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Letters to the Editor, Feb. 11, 2016

Billboard advertising legal product isn’t really a problem

In response to, 'Recreational Marijuana billboard needs to go.”

Mr. Smith, I too am disgusted every time I pass a billboard promoting alcohol (88,000 deaths in U.S. annually), cigarettes (6 million deaths worldwide annually), sleeping aids (320,000-507,000 U.S. deaths annually) and pain killers (44 people die daily in U.S. as a result of prescription opioid overdose). Yet, your concern is a marijuana billboard?

Now, I am not naive enough to believe marijuana hasn't contributed to deaths while operating machinery but there have been zero deaths as of yet, contributed to overdose or prolonged use of marijuana.


Letters to the Editor, Feb. 9, 2016

DV series should get the conversation going

My name is Benita Cabrera and I am a member of Soroptimist International of Crescent City. I would like to thank you for doing this three part series on Domestic Violence. We must keep talking about this issue and it is people like you who are making a difference by taking on this taboo subject. Keep writing and educating. This is the only way to end violence against such a vulnerable population.

As our international project, Soroptimist has taken on the task of educating our communities about human trafficking. In this process I myself have learned a great deal about the issue. One of the things I learned was that, often human trafficking violence is considered by the victim as DV. It is so because she is considered to belong to him (boyfriend/captor) all the same thing.

To the outside world they appear to be a couple and so when there is a report by a concerned citizen it is reported and investigated as DV. Most often the victim won't disclose any details that would lead the officer to suspect anything more.


Another View: If it shakes 5 minutes get to high ground

Last week, I wrote about a man-made disaster — an electromagnetic pulse (EMP) attack. But Del Norte County is more likely to experience a deadly tsunami caused by a massive undersea earthquake just off the coast.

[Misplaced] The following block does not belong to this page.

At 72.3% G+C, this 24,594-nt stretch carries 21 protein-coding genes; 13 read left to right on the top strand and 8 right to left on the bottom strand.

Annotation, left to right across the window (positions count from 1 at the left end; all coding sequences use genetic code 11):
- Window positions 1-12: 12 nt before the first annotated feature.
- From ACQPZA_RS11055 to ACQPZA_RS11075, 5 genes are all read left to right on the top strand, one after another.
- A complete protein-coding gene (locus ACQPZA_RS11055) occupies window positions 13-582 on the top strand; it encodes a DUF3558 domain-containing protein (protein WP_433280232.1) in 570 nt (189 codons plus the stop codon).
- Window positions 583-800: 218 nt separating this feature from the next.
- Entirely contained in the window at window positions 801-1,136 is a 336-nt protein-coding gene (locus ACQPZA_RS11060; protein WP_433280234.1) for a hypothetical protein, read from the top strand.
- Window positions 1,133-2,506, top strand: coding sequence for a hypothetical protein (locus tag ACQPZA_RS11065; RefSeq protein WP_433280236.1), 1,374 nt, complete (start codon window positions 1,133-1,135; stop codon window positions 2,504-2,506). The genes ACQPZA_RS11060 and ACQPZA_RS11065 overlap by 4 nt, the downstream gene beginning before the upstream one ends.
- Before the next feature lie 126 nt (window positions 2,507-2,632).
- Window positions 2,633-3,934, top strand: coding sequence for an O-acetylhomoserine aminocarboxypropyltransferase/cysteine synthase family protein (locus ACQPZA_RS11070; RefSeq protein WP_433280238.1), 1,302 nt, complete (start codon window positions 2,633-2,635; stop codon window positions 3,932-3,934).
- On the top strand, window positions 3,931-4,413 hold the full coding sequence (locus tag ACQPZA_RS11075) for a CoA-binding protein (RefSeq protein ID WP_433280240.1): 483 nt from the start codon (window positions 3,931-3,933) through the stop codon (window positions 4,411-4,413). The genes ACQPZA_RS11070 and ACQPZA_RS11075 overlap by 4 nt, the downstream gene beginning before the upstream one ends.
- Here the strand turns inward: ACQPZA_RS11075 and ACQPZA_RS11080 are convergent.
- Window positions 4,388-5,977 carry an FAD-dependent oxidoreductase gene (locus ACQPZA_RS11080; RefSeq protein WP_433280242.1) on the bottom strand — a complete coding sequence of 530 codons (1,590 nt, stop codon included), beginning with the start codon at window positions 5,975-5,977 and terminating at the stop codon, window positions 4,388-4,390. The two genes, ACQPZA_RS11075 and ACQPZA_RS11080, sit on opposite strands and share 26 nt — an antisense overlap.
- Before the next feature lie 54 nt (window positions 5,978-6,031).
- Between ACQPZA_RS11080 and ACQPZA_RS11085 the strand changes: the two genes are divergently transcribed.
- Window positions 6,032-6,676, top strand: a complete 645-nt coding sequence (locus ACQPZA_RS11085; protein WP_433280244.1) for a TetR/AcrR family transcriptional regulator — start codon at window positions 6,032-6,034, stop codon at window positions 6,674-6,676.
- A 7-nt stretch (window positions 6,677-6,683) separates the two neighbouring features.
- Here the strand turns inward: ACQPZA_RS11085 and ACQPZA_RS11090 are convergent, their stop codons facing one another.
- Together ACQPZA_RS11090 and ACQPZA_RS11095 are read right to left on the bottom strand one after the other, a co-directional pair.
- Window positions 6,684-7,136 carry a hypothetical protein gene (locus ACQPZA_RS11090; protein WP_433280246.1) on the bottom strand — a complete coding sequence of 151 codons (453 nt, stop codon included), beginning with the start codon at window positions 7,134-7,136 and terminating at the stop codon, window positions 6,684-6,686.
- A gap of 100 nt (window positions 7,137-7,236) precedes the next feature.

A quake that close to shore could send a wall of seawater 60 feet high, or higher, surging through low-lying neighborhoods, obliterating everything in its path. Experts say it's only a matter of time.

Since 1933, 31 tsunamis have reached our shores, triggered by distant earthquakes. Four caused damage, and the one that devastated Crescent City in 1964 remains the West Coast's largest and most destructive.


Coastal Voices: Society held back by greed and inequality

Over the last three years I have written numerous letters to the editor regarding Sutter Coast Hospital and its failure to meets its commitment to provide adequate and affordable healthcare to our community. Borrowing from Arlo Guthrie in his song “Alice’s Restaurant,” Sutter is not what I’m here to talk about. I’m here to talk about greed and inequality.

The Declaration of Independence states that all men are entitled to “certain unalienable Rights that among these are life, Liberty, and the pursuit of Happiness”.

It is difficult for the people of our country to obtain these rights if the leaders of banks, financial institutions, utilities, pharmaceutical companies and hospitals continue to compete in the market place by not playing by the rules expected of a level playing field.


Pages of History: Show your appreciation

From the pages of the Del Norte Triplicate, February 1945:

Every year for the past 45 years, the people of the community turn out to honor the Crescent City Volunteer Fire Department just before Lent. This year, 1945, will be no exception with the department all set to stage the big dance on Saturday night, Feb.10th at Memorial Hall.


Coastal Voices: Stop the witch hunt: Cannabis may just be the solution to our problem